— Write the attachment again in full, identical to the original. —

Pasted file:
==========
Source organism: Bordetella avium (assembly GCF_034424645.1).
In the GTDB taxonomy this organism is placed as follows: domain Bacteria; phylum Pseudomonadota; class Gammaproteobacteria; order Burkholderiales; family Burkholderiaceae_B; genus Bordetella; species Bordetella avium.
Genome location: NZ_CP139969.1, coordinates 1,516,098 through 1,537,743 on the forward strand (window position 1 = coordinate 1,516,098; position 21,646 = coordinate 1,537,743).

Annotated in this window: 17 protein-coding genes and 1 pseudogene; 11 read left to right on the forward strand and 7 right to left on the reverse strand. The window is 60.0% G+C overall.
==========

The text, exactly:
Source organism: Bordetella avium (assembly GCF_034424645.1).
In the GTDB taxonomy this organism is placed as follows: domain Bacteria; phylum Pseudomonadota; class Gammaproteobacteria; order Burkholderiales; family Burkholderiaceae_B; genus Bordetella; species Bordetella avium.
Genome location: NZ_CP139969.1, coordinates 1,516,098 through 1,537,743 on the forward strand (window position 1 = coordinate 1,516,098; position 21,646 = coordinate 1,537,743).

Annotated in this window: 17 protein-coding genes and 1 pseudogene; 11 read left to right on the forward strand and 7 right to left on the reverse strand. The window is 60.0% G+C overall.